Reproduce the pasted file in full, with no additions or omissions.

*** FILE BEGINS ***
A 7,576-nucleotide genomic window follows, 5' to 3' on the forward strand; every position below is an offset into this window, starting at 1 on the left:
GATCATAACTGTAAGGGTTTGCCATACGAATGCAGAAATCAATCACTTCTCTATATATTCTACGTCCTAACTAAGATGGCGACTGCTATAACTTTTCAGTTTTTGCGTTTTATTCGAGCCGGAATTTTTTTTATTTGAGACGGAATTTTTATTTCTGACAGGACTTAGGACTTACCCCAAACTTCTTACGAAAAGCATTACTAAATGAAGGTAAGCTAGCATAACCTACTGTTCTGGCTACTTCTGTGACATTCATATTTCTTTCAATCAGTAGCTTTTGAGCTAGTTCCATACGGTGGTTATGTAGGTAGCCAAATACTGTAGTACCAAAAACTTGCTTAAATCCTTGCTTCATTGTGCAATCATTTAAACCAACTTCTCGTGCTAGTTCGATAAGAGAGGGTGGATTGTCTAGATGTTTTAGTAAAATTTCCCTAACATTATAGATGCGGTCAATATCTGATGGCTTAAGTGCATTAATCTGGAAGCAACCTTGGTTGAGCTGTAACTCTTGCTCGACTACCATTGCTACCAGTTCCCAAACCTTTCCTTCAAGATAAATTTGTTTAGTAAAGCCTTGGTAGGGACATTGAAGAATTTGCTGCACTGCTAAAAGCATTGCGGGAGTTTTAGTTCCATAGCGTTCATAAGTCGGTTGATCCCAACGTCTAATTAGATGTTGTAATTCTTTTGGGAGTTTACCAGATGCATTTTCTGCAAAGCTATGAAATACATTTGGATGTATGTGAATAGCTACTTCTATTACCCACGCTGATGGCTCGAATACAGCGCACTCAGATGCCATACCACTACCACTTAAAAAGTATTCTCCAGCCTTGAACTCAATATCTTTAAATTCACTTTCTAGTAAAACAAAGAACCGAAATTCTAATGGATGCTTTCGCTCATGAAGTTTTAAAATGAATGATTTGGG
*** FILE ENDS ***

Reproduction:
A 7,576-nucleotide genomic window follows, 5' to 3' on the forward strand; every position below is an offset into this window, starting at 1 on the left:
GATCATAACTGTAAGGGTTTGCCATACGAATGCAGAAATCAATCACTTCTCTATATATTCTACGTCCTAACTAAGATGGCGACTGCTATAACTTTTCAGTTTTTGCGTTTTATTCGAGCCGGAATTTTTTTTATTTGAGACGGAATTTTTATTTCTGACAGGACTTAGGACTTACCCCAAACTTCTTACGAAAAGCATTACTAAATGAAGGTAAGCTAGCATAACCTACTGTTCTGGCTACTTCTGTGACATTCATATTTCTTTCAATCAGTAGCTTTTGAGCTAGTTCCATACGGTGGTTATGTAGGTAGCCAAATACTGTAGTACCAAAAACTTGCTTAAATCCTTGCTTCATTGTGCAATCATTTAAACCAACTTCTCGTGCTAGTTCGATAAGAGAGGGTGGATTGTCTAGATGTTTTAGTAAAATTTCCCTAACATTATAGATGCGGTCAATATCTGATGGCTTAAGTGCATTAATCTGGAAGCAACCTTGGTTGAGCTGTAACTCTTGCTCGACTACCATTGCTACCAGTTCCCAAACCTTTCCTTCAAGATAAATTTGTTTAGTAAAGCCTTGGTAGGGACATTGAAGAATTTGCTGCACTGCTAAAAGCATTGCGGGAGTTTTAGTTCCATAGCGTTCATAAGTCGGTTGATCCCAACGTCTAATTAGATGTTGTAATTCTTTTGGGAGTTTACCAGATGCATTTTCTGCAAAGCTATGAAATACATTTGGATGTATGTGAATAGCTACTTCTATTACCCACGCTGATGGCTCGAATACAGCGCACTCAGATGCCATACCACTACCACTTAAAAAGTATTCTCCAGCCTTGAACTCAATATCTTTAAATTCACTTTCTAGTAAAACAAAGAACCGAAATTCTAATGGATGCTTTCGCTCATGAAGTTTTAAAATGAATGATTTGGG